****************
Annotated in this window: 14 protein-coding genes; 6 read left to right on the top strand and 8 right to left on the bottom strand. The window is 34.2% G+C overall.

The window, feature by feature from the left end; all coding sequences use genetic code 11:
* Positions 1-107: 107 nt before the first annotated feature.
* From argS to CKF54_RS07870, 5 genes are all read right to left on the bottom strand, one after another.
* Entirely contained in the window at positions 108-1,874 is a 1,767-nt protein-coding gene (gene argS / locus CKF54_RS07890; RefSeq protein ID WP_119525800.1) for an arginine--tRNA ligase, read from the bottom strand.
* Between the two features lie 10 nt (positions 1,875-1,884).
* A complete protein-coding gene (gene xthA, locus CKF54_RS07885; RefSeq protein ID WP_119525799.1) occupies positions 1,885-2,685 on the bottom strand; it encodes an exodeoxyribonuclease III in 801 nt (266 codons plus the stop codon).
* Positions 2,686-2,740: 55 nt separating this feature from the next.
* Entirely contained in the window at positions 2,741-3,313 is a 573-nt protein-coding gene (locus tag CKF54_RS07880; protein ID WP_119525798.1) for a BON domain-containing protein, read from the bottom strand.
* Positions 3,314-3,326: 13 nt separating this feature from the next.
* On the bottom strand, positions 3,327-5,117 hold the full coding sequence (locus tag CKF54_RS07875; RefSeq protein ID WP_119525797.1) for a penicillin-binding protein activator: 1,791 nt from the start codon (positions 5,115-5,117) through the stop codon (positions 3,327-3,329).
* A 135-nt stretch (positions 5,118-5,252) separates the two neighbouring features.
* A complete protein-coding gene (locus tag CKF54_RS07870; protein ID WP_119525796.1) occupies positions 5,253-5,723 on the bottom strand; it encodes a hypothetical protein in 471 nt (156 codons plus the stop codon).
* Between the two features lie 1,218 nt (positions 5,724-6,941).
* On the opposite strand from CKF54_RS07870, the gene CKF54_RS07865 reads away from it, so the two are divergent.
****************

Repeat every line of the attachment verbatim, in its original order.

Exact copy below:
Annotated in this window: 14 protein-coding genes; 6 read left to right on the top strand and 8 right to left on the bottom strand. The window is 34.2% G+C overall.

The window, feature by feature from the left end; all coding sequences use genetic code 11:
* Positions 1-107: 107 nt before the first annotated feature.
* From argS to CKF54_RS07870, 5 genes are all read right to left on the bottom strand, one after another.
* Entirely contained in the window at positions 108-1,874 is a 1,767-nt protein-coding gene (gene argS / locus CKF54_RS07890; RefSeq protein ID WP_119525800.1) for an arginine--tRNA ligase, read from the bottom strand.
* Between the two features lie 10 nt (positions 1,875-1,884).
* A complete protein-coding gene (gene xthA, locus CKF54_RS07885; RefSeq protein ID WP_119525799.1) occupies positions 1,885-2,685 on the bottom strand; it encodes an exodeoxyribonuclease III in 801 nt (266 codons plus the stop codon).
* Positions 2,686-2,740: 55 nt separating this feature from the next.
* Entirely contained in the window at positions 2,741-3,313 is a 573-nt protein-coding gene (locus tag CKF54_RS07880; protein ID WP_119525798.1) for a BON domain-containing protein, read from the bottom strand.
* Positions 3,314-3,326: 13 nt separating this feature from the next.
* On the bottom strand, positions 3,327-5,117 hold the full coding sequence (locus tag CKF54_RS07875; RefSeq protein ID WP_119525797.1) for a penicillin-binding protein activator: 1,791 nt from the start codon (positions 5,115-5,117) through the stop codon (positions 3,327-3,329).
* A 135-nt stretch (positions 5,118-5,252) separates the two neighbouring features.
* A complete protein-coding gene (locus tag CKF54_RS07870; protein ID WP_119525796.1) occupies positions 5,253-5,723 on the bottom strand; it encodes a hypothetical protein in 471 nt (156 codons plus the stop codon).
* Between the two features lie 1,218 nt (positions 5,724-6,941).
* On the opposite strand from CKF54_RS07870, the gene CKF54_RS07865 reads away from it, so the two are divergent.